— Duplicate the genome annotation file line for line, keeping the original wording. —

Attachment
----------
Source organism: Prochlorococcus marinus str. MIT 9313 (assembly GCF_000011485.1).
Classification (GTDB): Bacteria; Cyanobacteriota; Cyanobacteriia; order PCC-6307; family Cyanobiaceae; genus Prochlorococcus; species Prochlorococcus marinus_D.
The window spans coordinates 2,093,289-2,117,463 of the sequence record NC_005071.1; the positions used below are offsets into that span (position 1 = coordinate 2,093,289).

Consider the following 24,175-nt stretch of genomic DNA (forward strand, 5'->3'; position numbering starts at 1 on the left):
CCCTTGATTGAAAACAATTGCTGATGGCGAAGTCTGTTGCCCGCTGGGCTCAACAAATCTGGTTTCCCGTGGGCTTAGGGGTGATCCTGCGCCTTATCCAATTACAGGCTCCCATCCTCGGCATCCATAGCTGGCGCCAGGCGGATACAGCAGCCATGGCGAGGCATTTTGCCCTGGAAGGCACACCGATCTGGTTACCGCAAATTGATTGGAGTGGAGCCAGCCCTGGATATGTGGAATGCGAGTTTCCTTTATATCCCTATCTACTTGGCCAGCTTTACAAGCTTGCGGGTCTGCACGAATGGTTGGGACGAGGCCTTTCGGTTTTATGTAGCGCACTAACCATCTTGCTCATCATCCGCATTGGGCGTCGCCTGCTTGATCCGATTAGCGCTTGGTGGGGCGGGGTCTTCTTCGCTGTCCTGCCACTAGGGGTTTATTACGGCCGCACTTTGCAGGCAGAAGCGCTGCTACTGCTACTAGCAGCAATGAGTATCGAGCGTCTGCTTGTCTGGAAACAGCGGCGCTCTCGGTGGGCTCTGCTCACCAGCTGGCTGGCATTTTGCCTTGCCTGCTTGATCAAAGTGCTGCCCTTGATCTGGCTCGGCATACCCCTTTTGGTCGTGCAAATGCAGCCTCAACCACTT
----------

Source organism: Prochlorococcus marinus str. MIT 9313 (assembly GCF_000011485.1).
Classification (GTDB): Bacteria; Cyanobacteriota; Cyanobacteriia; order PCC-6307; family Cyanobiaceae; genus Prochlorococcus; species Prochlorococcus marinus_D.
The window spans coordinates 2,093,289-2,117,463 of the sequence record NC_005071.1; the positions used below are offsets into that span (position 1 = coordinate 2,093,289).

Consider the following 24,175-nt stretch of genomic DNA (forward strand, 5'->3'; position numbering starts at 1 on the left):
CCCTTGATTGAAAACAATTGCTGATGGCGAAGTCTGTTGCCCGCTGGGCTCAACAAATCTGGTTTCCCGTGGGCTTAGGGGTGATCCTGCGCCTTATCCAATTACAGGCTCCCATCCTCGGCATCCATAGCTGGCGCCAGGCGGATACAGCAGCCATGGCGAGGCATTTTGCCCTGGAAGGCACACCGATCTGGTTACCGCAAATTGATTGGAGTGGAGCCAGCCCTGGATATGTGGAATGCGAGTTTCCTTTATATCCCTATCTACTTGGCCAGCTTTACAAGCTTGCGGGTCTGCACGAATGGTTGGGACGAGGCCTTTCGGTTTTATGTAGCGCACTAACCATCTTGCTCATCATCCGCATTGGGCGTCGCCTGCTTGATCCGATTAGCGCTTGGTGGGGCGGGGTCTTCTTCGCTGTCCTGCCACTAGGGGTTTATTACGGCCGCACTTTGCAGGCAGAAGCGCTGCTACTGCTACTAGCAGCAATGAGTATCGAGCGTCTGCTTGTCTGGAAACAGCGGCGCTCTCGGTGGGCTCTGCTCACCAGCTGGCTGGCATTTTGCCTTGCCTGCTTGATCAAAGTGCTGCCCTTGATCTGGCTCGGCATACCCCTTTTGGTCGTGCAAATGCAGCCTCAACCACTT